Politicizing self-advocacy: Disabled students navigating ableist expectations in postsecondary education
Keywords:ableism, self-advocacy, politicization, disabled students, higher education, accessibility, disability community
The student self-advocacy literature commonly claims that although self-advocacy is a vital skill that disabled students require to succeed in postsecondary education, many of these students experience a significant ‘skills-deficit’ in this area. This paper seeks to intervene in this literature by proposing opportunities to ‘politicize’ self-advocacy and move away from its individual, deficit-focused approach. To do so, the paper reports findings from a qualitative study at a research-intensive Canadian university. Interviews with 11 disabled students revealed a perception that there is an institutionally endorsed ‘right way’ to self-advocate that included expectations to: (1) register for formal accommodations; (2) embody visible/physical disability; (3) perform less disabled; and (4) make others comfortable. Rooted in ableism, these harmful expectations adopt misconceptions of disability as predictable and visible, and burden students with demands that they make their self-advocacy convenient for those to whom they are self-advocating. As a form of resistance to these ableist expectations, students described their own ‘better way’ of negotiating self-advocacy and disability on campus. This ‘better way’ offers opportunities for ‘politicizing’ self-advocacy by recognizing ableism and the harms of the self-advocacy model, affirming disabled student knowledge and community, and enacting their visions for institutional change. Vital to this politicization is a move away from staff and nondisabled-led initiatives like self-advocacy training to address a perceived skills-deficit in individual students. Politicizing self-advocacy moves instead towards disabled students as full partners in conducting research and informing student services and staff training based on their collective lived expertise and strategic practices.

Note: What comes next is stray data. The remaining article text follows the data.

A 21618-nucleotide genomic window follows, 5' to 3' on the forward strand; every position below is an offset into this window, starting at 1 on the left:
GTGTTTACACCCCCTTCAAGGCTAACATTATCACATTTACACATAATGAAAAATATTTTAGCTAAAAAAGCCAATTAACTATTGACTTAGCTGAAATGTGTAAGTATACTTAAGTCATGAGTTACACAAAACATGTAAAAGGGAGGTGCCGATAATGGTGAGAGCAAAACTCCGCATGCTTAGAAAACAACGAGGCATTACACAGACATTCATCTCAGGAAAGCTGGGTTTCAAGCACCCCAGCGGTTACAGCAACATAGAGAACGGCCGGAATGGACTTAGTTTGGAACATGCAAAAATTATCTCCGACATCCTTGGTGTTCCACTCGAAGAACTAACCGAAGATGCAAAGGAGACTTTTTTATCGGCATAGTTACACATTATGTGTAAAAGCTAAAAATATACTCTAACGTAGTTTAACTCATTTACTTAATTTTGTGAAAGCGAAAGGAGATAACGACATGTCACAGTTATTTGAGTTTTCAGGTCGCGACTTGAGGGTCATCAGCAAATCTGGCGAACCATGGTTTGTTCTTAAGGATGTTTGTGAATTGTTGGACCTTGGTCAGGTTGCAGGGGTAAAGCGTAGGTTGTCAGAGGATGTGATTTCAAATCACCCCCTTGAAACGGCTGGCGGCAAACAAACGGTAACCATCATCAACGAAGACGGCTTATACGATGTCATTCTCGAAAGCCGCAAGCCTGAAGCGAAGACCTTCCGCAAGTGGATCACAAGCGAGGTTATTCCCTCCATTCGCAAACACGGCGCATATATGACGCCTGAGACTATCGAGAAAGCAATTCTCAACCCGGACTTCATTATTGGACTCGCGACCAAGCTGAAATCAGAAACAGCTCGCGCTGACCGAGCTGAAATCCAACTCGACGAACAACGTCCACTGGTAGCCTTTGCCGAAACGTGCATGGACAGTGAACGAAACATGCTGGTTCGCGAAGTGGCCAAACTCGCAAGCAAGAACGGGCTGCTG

Copyright (c) 2022 Emunah Woolf, Alise de Bie
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